After his death, such followers in Iraq and Iran as Ṣoʿlūkī, Bāqellānī, Ebn Furāk, Esfarāyenī, Qošayrī, and the Emām-al-ḥaramayn Abu’l-Maʿālī Jovaynī carried on Ašʿarī’s work and made Asḥʿarism, linked with the conservative Shafeʿite school of feqh, a dominant intellectual force in the central and eastern lands of Islam (Ašʿarī’s own legal affiliation is uncertain, though most later authorities attach him to the Shafeʿites), and it was eventually even carried to the Maḡreb through the enthusiasm of Ebn Tūmart, the Mahdī of the Almohad movement in the 6th/12th century; a substantial proportion of the leading thinkers of the Islamic world at this time were followers of the Ašʿarī kalām. Within Iran, Asḥʿarism became a powerful and influential force among the olamāʾ of Nīšāpūr, contending amongst them for dominance with the rival Ḥanafī madḫab (for details, see C. E. Bosworth, The Ghaznavids, pp. 173ff.; R. W. Bulliet, The Patricians of Nishapur: A Study in Medieval Islamic Social History, Cambridge, Mass., 1972, pp. 36ff.; H. Halm, Die Ausbreitung der šāfiʿitischen Rechtsschule von den Anfangen bis zum 8./14. Jahrhundert, Wiesbaden, 1974, pp. 32ff.). Although it was under a cloud during the period of the Daylamī Buyids, adherents of Shiʿism and sympathizers with the Muʿtazilites, and was even mildly persecuted by the Saljuq Ṭoḡrïl Beg’s vizier, the Ḥanafī Abū Naṣr Kondorī, Asḥʿarism came into royal favor in the reign of Malekšāh through the influence of the latter’s great vizier Neẓām-al-molk, himself a product of the Asḥʿarite-Shafeʿite scholarly tradition in Nīšāpūr. These doctrines now became the official teaching in the network of madrasas established, from Syria to Transoxania, by Neẓām-al-molk, and a further fillip was given to their prestige by the adherence to them of Ḡazālī.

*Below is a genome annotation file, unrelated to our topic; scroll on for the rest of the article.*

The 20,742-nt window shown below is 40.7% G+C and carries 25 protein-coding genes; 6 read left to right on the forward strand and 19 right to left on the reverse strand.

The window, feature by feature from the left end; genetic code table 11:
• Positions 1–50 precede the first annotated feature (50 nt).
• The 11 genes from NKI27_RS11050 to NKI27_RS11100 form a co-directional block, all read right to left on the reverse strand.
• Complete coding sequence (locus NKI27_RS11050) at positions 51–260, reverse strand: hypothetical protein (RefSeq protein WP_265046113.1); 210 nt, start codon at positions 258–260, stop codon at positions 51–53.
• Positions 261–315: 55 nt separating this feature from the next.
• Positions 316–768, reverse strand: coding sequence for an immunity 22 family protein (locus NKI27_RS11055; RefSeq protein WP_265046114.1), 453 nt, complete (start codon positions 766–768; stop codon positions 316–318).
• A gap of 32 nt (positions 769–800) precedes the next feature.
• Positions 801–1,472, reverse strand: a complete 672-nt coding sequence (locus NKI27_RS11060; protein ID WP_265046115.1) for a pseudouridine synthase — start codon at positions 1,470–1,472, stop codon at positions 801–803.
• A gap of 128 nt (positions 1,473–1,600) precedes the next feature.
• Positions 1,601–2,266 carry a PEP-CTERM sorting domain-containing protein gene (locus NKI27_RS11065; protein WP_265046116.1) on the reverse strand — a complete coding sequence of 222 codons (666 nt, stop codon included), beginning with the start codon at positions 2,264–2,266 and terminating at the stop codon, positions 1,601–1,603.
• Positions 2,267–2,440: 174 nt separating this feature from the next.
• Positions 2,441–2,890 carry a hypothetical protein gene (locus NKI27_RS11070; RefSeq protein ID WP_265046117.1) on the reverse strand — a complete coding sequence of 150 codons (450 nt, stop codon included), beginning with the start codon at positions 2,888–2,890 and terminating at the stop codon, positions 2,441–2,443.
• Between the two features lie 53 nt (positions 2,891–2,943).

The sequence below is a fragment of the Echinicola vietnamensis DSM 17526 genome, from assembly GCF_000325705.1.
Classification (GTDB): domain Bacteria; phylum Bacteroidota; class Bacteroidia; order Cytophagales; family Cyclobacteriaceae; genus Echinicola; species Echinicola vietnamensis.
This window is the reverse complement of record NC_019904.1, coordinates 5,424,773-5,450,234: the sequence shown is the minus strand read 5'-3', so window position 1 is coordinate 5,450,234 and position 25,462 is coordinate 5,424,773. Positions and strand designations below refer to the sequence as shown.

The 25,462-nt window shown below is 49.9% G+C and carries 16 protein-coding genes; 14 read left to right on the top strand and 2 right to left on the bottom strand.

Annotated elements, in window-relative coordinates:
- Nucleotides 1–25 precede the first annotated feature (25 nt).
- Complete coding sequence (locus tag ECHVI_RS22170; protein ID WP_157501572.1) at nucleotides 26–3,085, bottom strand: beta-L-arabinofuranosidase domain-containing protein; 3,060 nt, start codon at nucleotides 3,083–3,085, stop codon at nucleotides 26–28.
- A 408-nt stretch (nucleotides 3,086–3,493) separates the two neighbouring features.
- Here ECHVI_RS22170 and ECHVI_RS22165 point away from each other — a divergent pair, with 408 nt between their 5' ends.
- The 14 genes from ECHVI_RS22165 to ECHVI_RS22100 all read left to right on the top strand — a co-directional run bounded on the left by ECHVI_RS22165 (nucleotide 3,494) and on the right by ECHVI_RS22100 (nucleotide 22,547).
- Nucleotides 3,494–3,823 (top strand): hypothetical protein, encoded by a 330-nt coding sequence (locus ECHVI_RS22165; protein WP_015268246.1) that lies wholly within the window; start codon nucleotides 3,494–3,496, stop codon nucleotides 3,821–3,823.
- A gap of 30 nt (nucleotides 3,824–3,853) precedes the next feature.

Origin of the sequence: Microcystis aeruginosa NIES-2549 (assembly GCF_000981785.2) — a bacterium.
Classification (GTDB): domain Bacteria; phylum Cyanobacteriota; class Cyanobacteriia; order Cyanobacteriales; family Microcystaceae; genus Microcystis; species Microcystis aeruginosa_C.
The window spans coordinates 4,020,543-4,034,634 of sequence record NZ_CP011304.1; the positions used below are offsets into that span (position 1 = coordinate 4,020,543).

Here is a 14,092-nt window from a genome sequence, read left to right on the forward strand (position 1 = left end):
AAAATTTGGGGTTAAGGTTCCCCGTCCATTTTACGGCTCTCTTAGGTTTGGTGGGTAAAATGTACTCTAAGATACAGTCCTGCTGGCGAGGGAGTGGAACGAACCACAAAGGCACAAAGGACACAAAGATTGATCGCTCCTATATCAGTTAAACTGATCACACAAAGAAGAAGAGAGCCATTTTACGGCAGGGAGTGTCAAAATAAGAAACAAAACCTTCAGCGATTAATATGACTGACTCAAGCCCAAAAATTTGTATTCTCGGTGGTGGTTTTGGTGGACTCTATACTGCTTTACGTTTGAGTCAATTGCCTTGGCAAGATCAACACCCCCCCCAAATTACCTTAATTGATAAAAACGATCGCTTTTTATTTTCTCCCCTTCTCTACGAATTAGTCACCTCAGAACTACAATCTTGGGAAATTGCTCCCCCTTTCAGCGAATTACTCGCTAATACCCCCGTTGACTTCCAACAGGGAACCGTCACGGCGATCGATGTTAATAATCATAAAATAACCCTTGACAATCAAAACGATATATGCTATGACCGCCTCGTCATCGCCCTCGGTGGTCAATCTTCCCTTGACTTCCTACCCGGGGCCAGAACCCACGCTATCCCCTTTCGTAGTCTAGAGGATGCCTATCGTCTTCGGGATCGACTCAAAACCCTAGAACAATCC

The extant manuscripts of Ašʿarī’s works, plus editions of the texts and studies on his works, are listed most fully in Sezgin, GAS I, pp. 602-04.
See also Brockelmann, GAL I, pp. 207-08; S. I, pp. 345-46; in both of these are listed the entries on him in the medieval biographical writers (Ḵaṭīb Baḡdādī, Ebn ʿAsāker, Ebn Ḵallekān, Tāǰ-al-dīn Sobkī, Ebn al-ʿEmād, etc.).
Important works amongst the extensive secondary literature include D. B. Macdonald, The Development of Muslim Theology, Jurisprudence, and Constitutional Theory, New York, 1903, pp. 187ff., 207ff. and index.
I. Goldziher, Vorlesungen über den Islam, Heidelberg, 1910, pp. 110ff.; tr. A. and R. Hamori, Introduction to Islamic Theology and Law, Princeton, 1981, pp. 95ff.
A. J. Wensinck, The Muslim Creed, Cambridge, 1932, index.
A. S. Tritton, Muslim Theology, London, 1947, pp. 167-76 and index.
L. Gardet and G. C. Anawati, Introduction à la théologie musulmane, essai de théologie comparée, Paris, 1948, pp. 52-62.
W. Montgomery Watt, Free Will and Predestination in Early Islam, London, 1948, pp. 135-62 and index.
Idem in EI2 I, pp. 694-95.
Idem, Islamic Philosophy and Theology, Edinburgh, 1962, pp. 82-90.
Idem, The Formative Period of Islamic Thought, Edinburgh, 1973, pp. 303-18.
G. Makdisi, “Asḥʿarī and the Asḥʿarites,” Stud. Isl. 17, 1962, pp. 37-80; 18, 1963, pp. 19-39.
(C. E. Bosworth)
Originally Published: December 15, 1987
Last Updated: August 16, 2011
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Vol. II, Fasc. 7, pp. 702-703